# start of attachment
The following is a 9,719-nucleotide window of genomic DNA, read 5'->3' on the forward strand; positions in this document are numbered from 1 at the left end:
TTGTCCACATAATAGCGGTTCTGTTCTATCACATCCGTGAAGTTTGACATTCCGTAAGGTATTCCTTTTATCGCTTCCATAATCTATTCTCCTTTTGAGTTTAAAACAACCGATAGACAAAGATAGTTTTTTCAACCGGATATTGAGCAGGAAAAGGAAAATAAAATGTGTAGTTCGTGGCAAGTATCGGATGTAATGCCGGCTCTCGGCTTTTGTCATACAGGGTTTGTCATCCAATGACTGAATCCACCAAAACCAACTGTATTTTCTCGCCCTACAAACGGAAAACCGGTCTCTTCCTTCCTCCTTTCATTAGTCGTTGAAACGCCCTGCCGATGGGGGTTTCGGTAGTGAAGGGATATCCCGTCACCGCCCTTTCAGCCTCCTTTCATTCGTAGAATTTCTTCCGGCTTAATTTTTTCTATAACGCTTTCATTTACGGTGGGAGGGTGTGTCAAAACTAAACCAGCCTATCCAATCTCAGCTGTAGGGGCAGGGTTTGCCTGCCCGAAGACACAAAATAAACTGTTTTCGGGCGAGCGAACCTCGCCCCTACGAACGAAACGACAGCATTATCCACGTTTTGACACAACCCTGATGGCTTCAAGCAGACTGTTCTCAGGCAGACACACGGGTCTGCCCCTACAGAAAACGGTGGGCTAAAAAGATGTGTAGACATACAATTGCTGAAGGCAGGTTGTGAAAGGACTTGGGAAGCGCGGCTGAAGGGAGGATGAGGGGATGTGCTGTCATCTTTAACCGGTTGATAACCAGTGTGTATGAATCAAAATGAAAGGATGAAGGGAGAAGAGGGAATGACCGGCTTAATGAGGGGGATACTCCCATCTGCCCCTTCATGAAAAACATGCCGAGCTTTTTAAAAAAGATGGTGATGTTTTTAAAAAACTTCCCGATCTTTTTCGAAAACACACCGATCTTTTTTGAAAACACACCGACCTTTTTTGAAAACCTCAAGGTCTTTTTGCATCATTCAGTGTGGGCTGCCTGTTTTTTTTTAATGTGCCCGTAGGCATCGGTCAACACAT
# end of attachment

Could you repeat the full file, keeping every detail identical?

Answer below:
The following is a 9,719-nucleotide window of genomic DNA, read 5'->3' on the forward strand; positions in this document are numbered from 1 at the left end:
TTGTCCACATAATAGCGGTTCTGTTCTATCACATCCGTGAAGTTTGACATTCCGTAAGGTATTCCTTTTATCGCTTCCATAATCTATTCTCCTTTTGAGTTTAAAACAACCGATAGACAAAGATAGTTTTTTCAACCGGATATTGAGCAGGAAAAGGAAAATAAAATGTGTAGTTCGTGGCAAGTATCGGATGTAATGCCGGCTCTCGGCTTTTGTCATACAGGGTTTGTCATCCAATGACTGAATCCACCAAAACCAACTGTATTTTCTCGCCCTACAAACGGAAAACCGGTCTCTTCCTTCCTCCTTTCATTAGTCGTTGAAACGCCCTGCCGATGGGGGTTTCGGTAGTGAAGGGATATCCCGTCACCGCCCTTTCAGCCTCCTTTCATTCGTAGAATTTCTTCCGGCTTAATTTTTTCTATAACGCTTTCATTTACGGTGGGAGGGTGTGTCAAAACTAAACCAGCCTATCCAATCTCAGCTGTAGGGGCAGGGTTTGCCTGCCCGAAGACACAAAATAAACTGTTTTCGGGCGAGCGAACCTCGCCCCTACGAACGAAACGACAGCATTATCCACGTTTTGACACAACCCTGATGGCTTCAAGCAGACTGTTCTCAGGCAGACACACGGGTCTGCCCCTACAGAAAACGGTGGGCTAAAAAGATGTGTAGACATACAATTGCTGAAGGCAGGTTGTGAAAGGACTTGGGAAGCGCGGCTGAAGGGAGGATGAGGGGATGTGCTGTCATCTTTAACCGGTTGATAACCAGTGTGTATGAATCAAAATGAAAGGATGAAGGGAGAAGAGGGAATGACCGGCTTAATGAGGGGGATACTCCCATCTGCCCCTTCATGAAAAACATGCCGAGCTTTTTAAAAAAGATGGTGATGTTTTTAAAAAACTTCCCGATCTTTTTCGAAAACACACCGATCTTTTTTGAAAACACACCGACCTTTTTTGAAAACCTCAAGGTCTTTTTGCATCATTCAGTGTGGGCTGCCTGTTTTTTTTTAATGTGCCCGTAGGCATCGGTCAACACAT